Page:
Ontario’s lieutenant-governor reflects on her past life as a teacher — the patience gained and potential unleashed.
By Laura Bickle
Photo: Robert Faubert for the Council of Canadian Academies
Name: Elizabeth Dowdeswell
How would you describe yourself in elementary school?
Curious, eager and engaged.
And in high school?
I was ambitious, disciplined and multidisciplinary.
What was your favourite subject?
Literature, because it opened the world to a little girl in a small town.
Favourite non-fiction heroes?
I’ve been inspired by many — including leaders like Nelson Mandela who teach us humility and service, as well as those in the arts and music, such as Yo-Yo Ma, who bring me to tears and can so powerfully tap into my emotions. And, every day I hear stories of ordinary people doing extraordinary things in their communities.
What do you wish you had been taught in school but weren’t?
Conversational French and a number of other languages.
Favourite way to spend recess?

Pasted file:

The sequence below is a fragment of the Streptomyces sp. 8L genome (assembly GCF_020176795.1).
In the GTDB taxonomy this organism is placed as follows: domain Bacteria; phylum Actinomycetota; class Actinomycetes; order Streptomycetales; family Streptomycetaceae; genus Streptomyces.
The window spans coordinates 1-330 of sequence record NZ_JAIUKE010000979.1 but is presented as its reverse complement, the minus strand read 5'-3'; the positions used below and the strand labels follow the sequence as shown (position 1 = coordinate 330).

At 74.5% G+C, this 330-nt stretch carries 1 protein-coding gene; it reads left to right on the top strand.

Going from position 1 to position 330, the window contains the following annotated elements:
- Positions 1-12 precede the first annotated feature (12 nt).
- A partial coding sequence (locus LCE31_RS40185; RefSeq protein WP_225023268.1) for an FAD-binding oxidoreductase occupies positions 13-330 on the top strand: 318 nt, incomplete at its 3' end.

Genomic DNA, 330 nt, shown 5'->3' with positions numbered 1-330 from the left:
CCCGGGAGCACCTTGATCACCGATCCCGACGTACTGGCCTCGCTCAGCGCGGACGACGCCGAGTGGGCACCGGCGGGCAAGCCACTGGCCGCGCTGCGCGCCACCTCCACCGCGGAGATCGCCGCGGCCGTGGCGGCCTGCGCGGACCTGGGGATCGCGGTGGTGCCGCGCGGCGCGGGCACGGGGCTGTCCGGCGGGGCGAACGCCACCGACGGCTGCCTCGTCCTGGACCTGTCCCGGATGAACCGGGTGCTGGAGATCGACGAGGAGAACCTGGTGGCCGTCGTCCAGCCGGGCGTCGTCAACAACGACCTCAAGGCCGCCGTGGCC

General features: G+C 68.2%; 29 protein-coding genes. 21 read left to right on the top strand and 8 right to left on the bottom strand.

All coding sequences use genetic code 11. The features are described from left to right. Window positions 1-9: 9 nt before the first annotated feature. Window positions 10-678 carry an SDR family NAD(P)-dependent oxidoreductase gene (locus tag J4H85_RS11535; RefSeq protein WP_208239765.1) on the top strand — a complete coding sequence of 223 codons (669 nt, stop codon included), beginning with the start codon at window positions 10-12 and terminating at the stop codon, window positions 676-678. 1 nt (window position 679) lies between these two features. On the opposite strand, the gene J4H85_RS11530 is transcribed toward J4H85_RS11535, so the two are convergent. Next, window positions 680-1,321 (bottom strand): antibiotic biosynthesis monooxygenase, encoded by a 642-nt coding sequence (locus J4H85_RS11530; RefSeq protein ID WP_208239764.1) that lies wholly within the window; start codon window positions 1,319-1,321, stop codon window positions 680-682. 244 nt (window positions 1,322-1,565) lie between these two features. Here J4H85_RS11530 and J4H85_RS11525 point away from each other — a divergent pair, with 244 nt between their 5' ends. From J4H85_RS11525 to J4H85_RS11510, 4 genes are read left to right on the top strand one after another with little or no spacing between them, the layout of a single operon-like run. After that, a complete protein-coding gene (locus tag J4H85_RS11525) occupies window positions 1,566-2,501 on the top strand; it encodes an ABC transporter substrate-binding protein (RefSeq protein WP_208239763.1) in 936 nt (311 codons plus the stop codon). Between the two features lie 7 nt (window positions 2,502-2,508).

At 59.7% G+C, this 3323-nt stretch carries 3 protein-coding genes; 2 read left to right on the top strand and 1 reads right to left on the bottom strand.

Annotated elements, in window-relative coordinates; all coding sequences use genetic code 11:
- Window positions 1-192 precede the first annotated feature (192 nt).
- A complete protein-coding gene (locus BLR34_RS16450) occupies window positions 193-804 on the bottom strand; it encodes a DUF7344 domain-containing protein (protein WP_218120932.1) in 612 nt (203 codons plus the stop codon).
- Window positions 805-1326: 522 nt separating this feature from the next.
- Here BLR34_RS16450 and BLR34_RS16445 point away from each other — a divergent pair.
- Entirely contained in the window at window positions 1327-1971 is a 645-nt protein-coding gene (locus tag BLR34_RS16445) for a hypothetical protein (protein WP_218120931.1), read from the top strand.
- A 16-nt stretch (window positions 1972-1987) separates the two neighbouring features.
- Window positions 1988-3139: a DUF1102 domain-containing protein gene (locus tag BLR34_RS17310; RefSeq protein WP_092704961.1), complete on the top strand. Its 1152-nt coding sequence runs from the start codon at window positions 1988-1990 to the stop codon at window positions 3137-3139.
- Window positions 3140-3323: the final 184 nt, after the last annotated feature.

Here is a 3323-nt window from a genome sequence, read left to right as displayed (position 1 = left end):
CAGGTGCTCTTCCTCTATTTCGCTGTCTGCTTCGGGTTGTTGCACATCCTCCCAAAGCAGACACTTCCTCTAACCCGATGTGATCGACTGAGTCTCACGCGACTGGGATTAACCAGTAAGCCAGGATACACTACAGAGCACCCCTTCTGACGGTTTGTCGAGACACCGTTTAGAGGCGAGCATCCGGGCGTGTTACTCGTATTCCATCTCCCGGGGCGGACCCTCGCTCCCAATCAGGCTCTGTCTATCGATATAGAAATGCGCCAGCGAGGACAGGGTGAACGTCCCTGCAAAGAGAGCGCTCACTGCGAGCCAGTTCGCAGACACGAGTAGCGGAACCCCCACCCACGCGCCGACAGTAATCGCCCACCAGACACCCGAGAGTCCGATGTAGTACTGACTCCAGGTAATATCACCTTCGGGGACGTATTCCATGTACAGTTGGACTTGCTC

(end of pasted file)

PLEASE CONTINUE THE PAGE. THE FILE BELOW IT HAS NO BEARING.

The story is told that in elementary school I sat on the steps and read; in high school we always gravitated to the piano and practised our dancing.
Important lesson learned at school?
Acceptance of diversity.
What’s your fondest school memory?
Attending in bad weather — only a few of us could attend because the school buses were cancelled, so we had the benefit of being with our teachers informally without a schedule or agenda.
Most appreciated quality in a teacher?
The willingness to see me as a person, not simply as a student in a class.
If you could create a new course, what would you choose?
Something that helps students to “connect the dots” and help them understand that the real world requires the ability to synthesize knowledge from the physical and social sciences, the arts and humanities.
How did you become a teacher?
After earning a bachelor of science degree in home economics at the University of Saskatchewan, I applied for and was granted a teaching certificate.
What prompted you to leave teaching?
I transitioned from teaching in high schools to universities and then to teaching teachers and developing curricula. The move to public service within provincial, federal and international settings was evolutionary and natural.
Best lesson learned as a teacher?
Fondest memory as a teacher?
Contributing to the unleashing of potential and creativity among individuals of any age.
How does your teaching experience impact your current work?
Once a teacher, always a teacher. Life is all about learning.